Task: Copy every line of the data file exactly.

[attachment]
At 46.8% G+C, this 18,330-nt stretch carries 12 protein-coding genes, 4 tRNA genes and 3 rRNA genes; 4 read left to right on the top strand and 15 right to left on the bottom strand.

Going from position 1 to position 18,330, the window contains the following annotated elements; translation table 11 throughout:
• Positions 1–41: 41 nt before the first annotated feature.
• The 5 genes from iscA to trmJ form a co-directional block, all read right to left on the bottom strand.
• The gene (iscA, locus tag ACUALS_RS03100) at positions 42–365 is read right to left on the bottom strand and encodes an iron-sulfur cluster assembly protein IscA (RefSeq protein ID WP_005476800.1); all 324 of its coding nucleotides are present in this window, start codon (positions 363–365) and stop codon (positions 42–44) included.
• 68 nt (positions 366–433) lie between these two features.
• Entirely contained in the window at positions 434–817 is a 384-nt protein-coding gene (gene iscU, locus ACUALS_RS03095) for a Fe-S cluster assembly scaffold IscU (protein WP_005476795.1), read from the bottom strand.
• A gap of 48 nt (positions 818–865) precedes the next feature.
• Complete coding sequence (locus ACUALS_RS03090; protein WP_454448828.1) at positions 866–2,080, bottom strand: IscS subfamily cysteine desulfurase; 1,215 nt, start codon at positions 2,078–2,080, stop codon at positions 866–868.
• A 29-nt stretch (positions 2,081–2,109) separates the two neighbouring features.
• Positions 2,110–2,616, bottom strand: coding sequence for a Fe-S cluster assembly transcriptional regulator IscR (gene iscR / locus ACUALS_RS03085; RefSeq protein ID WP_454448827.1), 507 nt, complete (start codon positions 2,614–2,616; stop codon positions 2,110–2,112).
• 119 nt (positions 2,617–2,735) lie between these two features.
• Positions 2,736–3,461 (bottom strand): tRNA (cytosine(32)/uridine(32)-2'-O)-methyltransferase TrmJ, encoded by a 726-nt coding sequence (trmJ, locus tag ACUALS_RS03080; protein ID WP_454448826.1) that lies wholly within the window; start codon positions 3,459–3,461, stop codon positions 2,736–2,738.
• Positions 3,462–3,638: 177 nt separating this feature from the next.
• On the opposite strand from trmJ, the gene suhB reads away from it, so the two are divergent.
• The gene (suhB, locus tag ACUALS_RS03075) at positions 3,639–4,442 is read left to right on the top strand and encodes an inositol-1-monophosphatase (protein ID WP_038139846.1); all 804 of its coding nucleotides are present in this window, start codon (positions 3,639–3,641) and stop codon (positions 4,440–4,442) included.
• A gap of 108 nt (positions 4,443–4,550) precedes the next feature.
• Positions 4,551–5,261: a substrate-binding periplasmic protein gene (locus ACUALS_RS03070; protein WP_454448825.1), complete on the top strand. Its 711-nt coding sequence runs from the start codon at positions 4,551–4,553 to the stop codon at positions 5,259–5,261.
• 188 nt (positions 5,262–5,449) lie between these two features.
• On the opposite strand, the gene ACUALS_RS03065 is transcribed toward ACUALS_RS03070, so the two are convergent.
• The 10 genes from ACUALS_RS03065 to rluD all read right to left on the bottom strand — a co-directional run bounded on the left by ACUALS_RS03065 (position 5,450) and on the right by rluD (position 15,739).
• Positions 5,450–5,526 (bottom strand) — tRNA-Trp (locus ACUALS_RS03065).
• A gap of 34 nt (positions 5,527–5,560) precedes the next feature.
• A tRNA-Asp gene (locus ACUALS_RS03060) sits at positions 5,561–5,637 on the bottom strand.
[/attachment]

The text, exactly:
At 46.8% G+C, this 18,330-nt stretch carries 12 protein-coding genes, 4 tRNA genes and 3 rRNA genes; 4 read left to right on the top strand and 15 right to left on the bottom strand.

Going from position 1 to position 18,330, the window contains the following annotated elements; translation table 11 throughout:
• Positions 1–41: 41 nt before the first annotated feature.
• The 5 genes from iscA to trmJ form a co-directional block, all read right to left on the bottom strand.
• The gene (iscA, locus tag ACUALS_RS03100) at positions 42–365 is read right to left on the bottom strand and encodes an iron-sulfur cluster assembly protein IscA (RefSeq protein ID WP_005476800.1); all 324 of its coding nucleotides are present in this window, start codon (positions 363–365) and stop codon (positions 42–44) included.
• 68 nt (positions 366–433) lie between these two features.
• Entirely contained in the window at positions 434–817 is a 384-nt protein-coding gene (gene iscU, locus ACUALS_RS03095) for a Fe-S cluster assembly scaffold IscU (protein WP_005476795.1), read from the bottom strand.
• A gap of 48 nt (positions 818–865) precedes the next feature.
• Complete coding sequence (locus ACUALS_RS03090; protein WP_454448828.1) at positions 866–2,080, bottom strand: IscS subfamily cysteine desulfurase; 1,215 nt, start codon at positions 2,078–2,080, stop codon at positions 866–868.
• A 29-nt stretch (positions 2,081–2,109) separates the two neighbouring features.
• Positions 2,110–2,616, bottom strand: coding sequence for a Fe-S cluster assembly transcriptional regulator IscR (gene iscR / locus ACUALS_RS03085; RefSeq protein ID WP_454448827.1), 507 nt, complete (start codon positions 2,614–2,616; stop codon positions 2,110–2,112).
• 119 nt (positions 2,617–2,735) lie between these two features.
• Positions 2,736–3,461 (bottom strand): tRNA (cytosine(32)/uridine(32)-2'-O)-methyltransferase TrmJ, encoded by a 726-nt coding sequence (trmJ, locus tag ACUALS_RS03080; protein ID WP_454448826.1) that lies wholly within the window; start codon positions 3,459–3,461, stop codon positions 2,736–2,738.
• Positions 3,462–3,638: 177 nt separating this feature from the next.
• On the opposite strand from trmJ, the gene suhB reads away from it, so the two are divergent.
• The gene (suhB, locus tag ACUALS_RS03075) at positions 3,639–4,442 is read left to right on the top strand and encodes an inositol-1-monophosphatase (protein ID WP_038139846.1); all 804 of its coding nucleotides are present in this window, start codon (positions 3,639–3,641) and stop codon (positions 4,440–4,442) included.
• A gap of 108 nt (positions 4,443–4,550) precedes the next feature.
• Positions 4,551–5,261: a substrate-binding periplasmic protein gene (locus ACUALS_RS03070; protein WP_454448825.1), complete on the top strand. Its 711-nt coding sequence runs from the start codon at positions 4,551–4,553 to the stop codon at positions 5,259–5,261.
• 188 nt (positions 5,262–5,449) lie between these two features.
• On the opposite strand, the gene ACUALS_RS03065 is transcribed toward ACUALS_RS03070, so the two are convergent.
• The 10 genes from ACUALS_RS03065 to rluD all read right to left on the bottom strand — a co-directional run bounded on the left by ACUALS_RS03065 (position 5,450) and on the right by rluD (position 15,739).
• Positions 5,450–5,526 (bottom strand) — tRNA-Trp (locus ACUALS_RS03065).
• A gap of 34 nt (positions 5,527–5,560) precedes the next feature.
• A tRNA-Asp gene (locus ACUALS_RS03060) sits at positions 5,561–5,637 on the bottom strand.